B). Moist heat


All pathogenic organisms are killed by 15 minutes of boiling at 100°c. The instruments should be cleaned properly in distilled water or clean water before they are placed in the steriliser as blood or pus prevents the organisms from being killed. Protect the tips of delicate instruments with rubber tubing. Put the instruments gently in a tray with holes at the bottom to allow the boiling water to circulate. Allow the instruments to boil for 10 minutes. The lid of the steriliser should not be opened during the period (Fig 3.1).


This is a safe method of sterilisation. The mechanism is steam under pressure. Steam is water vapor. It gets saturated when it contains a maximum amount of water vapor. Direct saturated steam contact is the basis of the steam sterilisation process (Fig 3.2).

  The steam must penetrate every part of the item to be sterilised for a specified time at the required temperature. Steam kills organisms by coagulation of the cell proteins. The steam will penetrate and kill the organisms. Materials which may be sterilised by autoclave include: linen, instruments, rubber, liquids etc. The timing of autoclave depends upon the type of materials.

Pressure Temp Time
Linen and instruments 15pounds 121°c 30min
Rubber items 15pounds 121°c 10min
Liquids 15pounds 121°c 10min

Bowie dick test

To check whether the autoclave is functioning correctly, a special test run is done. 30 towels are arranged in a pile. Autoclave tape is placed on the top, middle and bottom towels. The towels are made into a tight pack and the test run performed. The autoclave tape should change colour on all three towels if it is functioning properly.

Packing of bins for autoclaving

Instruments should be thoroughly cleaned by washing in warm water. A tooth brush can be used to clean delicate instruments. An ultrasonic cleaner can also be used to clean delicate instruments; it is especially useful for unblocking cannulae. Care should be taken not to damage the tips. Rubber tubing should be used to protect the delicate tips of instruments.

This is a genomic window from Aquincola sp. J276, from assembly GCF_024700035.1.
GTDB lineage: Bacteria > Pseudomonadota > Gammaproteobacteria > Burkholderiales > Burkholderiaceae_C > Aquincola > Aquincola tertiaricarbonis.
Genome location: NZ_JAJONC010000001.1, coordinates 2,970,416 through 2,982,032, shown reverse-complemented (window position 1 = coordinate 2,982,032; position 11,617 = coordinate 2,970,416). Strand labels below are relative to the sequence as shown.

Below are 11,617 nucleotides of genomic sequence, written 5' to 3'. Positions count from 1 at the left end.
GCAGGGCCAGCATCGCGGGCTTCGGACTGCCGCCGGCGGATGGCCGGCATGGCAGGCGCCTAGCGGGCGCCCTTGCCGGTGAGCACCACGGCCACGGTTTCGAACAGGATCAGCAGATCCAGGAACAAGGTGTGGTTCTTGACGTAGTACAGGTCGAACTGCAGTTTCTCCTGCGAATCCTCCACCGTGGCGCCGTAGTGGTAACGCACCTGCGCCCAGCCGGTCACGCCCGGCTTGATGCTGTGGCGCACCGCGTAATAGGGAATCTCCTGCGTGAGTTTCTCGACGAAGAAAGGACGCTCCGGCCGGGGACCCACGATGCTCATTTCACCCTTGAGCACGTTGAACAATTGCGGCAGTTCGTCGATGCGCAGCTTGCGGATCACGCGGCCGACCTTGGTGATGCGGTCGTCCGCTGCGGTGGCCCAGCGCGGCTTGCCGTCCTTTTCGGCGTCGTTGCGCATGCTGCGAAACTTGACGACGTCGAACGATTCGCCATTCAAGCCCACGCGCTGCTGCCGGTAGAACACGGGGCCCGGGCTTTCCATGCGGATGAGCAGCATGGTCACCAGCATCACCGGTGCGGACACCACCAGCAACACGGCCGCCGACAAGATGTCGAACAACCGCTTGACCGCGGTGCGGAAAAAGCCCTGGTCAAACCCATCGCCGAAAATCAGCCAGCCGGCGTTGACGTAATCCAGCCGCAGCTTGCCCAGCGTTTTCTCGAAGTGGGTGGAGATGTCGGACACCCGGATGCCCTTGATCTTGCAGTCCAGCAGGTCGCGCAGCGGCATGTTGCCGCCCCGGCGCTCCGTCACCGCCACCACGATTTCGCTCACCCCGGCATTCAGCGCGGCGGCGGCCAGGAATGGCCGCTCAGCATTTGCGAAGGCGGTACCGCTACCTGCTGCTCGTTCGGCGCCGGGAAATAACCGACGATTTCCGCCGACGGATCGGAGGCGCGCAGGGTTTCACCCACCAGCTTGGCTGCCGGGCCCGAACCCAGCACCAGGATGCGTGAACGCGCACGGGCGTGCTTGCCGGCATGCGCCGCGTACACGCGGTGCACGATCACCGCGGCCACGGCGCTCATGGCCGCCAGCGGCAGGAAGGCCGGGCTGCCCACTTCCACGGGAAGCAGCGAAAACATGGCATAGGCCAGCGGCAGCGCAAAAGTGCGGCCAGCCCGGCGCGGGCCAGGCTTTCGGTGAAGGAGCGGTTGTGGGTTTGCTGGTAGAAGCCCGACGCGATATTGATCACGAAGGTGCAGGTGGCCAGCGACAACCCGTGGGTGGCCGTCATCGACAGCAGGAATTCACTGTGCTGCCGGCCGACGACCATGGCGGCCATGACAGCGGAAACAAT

Rubber items should not be folded and should be kept separately from metal instruments to prevent damage. Bottles are placed in a bin over a linen cloth.

  All the detachable items are disassembled. Oil and lubricants are to be wiped off well because steam or gas will not penetrate. Each set must be separated and put in trays. The trays are placed inside the bin after spreading a towel. Place one towel with autoclave tape on the bottom, middle and top of the bin. The bin is closed and the holes are kept open so that steam can penetrate inside the bin. If the holes are closed, sterilisation will not occur. (Fig. 3.3)

  1. - Hinged instruments must be kept open with box locks unlocked to permit steam contact on all surfaces
  2. - Instrument must be placed in a perforated tray to allow steam penetration
  3. - Sharp and delicate instruments are kept at the top of the tray
  4. - Loose packing and space between items is very important for easy circulation and penetration of steam

  5. - Name of the item, date of sterilisation, date of expiry should be noted on each package
  6. Do not load liquids with instruments because the sterilisation time is different. Set the correct pressure and timing. Close the door of the autoclave and switch on
  7. - Linen:Gowns are folded in such a way that the inside part faces outside so the surgeons and the OAs put on the gown without touching the outside portion. While folding the eye towels the holes must be visible. Avoid packing items too tightly to enable steam penetration to each layer of the liners.